Like abused children, caregivers and other family members often feel a wide range of emotions in response to learning about allegations of abuse and may need support and understanding. In order to effectively support the child, the caregiver and other family members may need to seek counseling. A counselor can help caregivers and other family members work through their feelings and emotions related to the abuse and teach healthy coping and self-care techniques. Speak to the Family Resource Advocate (FRA) at the CAC to learn about counseling and other support services that may be available for you and your family.

The Family Resource Advocate (FRA) at the CAC will speak with you about resources and services that may be available to you and your family during your visit to the CAC and later during a follow up call. Additionally, the FRA will provide you with his or her business card, so you may contact him or her if you need further assistance following your visit.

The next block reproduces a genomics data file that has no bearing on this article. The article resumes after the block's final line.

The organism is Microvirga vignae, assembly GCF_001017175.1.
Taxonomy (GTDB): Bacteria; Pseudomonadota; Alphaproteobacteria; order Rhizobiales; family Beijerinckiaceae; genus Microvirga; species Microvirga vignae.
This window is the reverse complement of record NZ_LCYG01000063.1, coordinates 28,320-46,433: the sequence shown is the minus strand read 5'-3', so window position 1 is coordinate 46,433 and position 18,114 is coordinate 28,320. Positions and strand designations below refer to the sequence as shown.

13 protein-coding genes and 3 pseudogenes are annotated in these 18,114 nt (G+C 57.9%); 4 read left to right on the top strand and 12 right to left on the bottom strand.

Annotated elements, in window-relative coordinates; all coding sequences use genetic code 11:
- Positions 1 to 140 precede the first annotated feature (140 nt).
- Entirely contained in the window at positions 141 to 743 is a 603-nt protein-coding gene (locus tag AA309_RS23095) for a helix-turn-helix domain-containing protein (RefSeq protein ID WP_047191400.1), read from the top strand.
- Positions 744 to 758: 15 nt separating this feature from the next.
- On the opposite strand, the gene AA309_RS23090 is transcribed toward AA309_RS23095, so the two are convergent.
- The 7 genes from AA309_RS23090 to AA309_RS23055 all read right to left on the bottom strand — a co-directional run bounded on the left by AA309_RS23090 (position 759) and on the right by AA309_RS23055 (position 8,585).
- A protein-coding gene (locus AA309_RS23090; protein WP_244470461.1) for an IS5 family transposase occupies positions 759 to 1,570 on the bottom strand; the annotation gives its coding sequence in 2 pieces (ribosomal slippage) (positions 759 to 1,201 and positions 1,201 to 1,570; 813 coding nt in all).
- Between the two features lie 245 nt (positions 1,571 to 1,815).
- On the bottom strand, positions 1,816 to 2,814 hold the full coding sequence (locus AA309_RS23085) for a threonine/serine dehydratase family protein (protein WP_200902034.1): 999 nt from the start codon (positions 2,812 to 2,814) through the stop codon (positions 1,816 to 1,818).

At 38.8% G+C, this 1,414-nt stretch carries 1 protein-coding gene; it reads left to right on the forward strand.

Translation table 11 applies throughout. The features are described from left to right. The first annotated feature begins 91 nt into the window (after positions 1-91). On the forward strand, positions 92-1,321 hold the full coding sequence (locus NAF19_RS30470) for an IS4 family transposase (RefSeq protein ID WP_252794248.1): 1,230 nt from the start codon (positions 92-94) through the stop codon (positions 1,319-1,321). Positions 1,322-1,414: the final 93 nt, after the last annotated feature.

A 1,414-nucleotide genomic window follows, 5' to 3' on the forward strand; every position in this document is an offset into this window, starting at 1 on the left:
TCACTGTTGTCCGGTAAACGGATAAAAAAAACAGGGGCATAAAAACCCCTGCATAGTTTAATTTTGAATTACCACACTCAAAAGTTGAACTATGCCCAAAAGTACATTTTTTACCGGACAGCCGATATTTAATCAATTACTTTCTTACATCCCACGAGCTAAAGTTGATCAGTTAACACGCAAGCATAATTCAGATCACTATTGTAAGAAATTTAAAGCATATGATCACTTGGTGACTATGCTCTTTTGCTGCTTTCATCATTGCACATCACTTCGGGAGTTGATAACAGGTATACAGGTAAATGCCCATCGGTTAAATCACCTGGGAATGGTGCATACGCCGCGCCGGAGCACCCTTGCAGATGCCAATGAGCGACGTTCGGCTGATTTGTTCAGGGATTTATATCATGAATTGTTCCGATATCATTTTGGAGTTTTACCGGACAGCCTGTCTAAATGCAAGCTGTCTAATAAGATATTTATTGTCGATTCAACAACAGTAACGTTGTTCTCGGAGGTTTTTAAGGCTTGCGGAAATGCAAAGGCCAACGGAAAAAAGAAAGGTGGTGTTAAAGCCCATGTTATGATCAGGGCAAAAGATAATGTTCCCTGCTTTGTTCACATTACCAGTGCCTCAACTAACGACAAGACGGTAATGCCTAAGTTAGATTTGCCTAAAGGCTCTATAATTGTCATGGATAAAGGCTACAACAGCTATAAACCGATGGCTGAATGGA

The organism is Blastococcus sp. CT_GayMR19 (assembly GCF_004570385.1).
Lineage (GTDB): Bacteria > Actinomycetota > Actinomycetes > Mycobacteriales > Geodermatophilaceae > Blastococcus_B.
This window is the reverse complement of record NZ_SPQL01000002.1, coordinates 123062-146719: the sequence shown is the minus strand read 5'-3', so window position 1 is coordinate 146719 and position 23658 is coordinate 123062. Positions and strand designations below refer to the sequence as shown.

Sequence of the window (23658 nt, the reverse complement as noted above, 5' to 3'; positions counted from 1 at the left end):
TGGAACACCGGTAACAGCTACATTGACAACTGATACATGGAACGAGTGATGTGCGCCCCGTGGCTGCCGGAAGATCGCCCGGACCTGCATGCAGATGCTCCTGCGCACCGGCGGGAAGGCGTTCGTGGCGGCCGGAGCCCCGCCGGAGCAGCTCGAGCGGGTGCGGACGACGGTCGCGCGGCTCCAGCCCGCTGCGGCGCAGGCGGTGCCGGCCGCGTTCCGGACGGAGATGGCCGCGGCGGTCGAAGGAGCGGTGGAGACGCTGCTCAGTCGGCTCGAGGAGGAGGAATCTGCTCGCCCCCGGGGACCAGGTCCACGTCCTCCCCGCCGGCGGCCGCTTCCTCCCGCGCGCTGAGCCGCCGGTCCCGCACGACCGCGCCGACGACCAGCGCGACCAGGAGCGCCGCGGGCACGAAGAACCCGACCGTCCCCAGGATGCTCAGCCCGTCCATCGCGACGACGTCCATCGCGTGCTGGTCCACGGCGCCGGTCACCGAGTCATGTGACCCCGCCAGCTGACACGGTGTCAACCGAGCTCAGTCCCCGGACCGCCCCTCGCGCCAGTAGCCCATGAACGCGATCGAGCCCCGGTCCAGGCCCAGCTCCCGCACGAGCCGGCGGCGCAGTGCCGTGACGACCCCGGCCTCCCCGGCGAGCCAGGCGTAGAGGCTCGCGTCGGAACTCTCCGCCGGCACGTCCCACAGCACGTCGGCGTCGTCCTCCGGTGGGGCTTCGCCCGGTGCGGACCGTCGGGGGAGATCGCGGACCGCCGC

The Children's Advocacy Center Caregiver's Toolkit

Resources For Caregivers

Delaware 2-1-1
In times of need, the greatest challenge can be knowing where to go for help. Delaware 2-1-1 provides one central resource for access to the health and human service organizations that offer the support to make a difference. Visit the Delaware 2-1-1 website to learn how this free, confidential resource may help.
Delaware Victim Center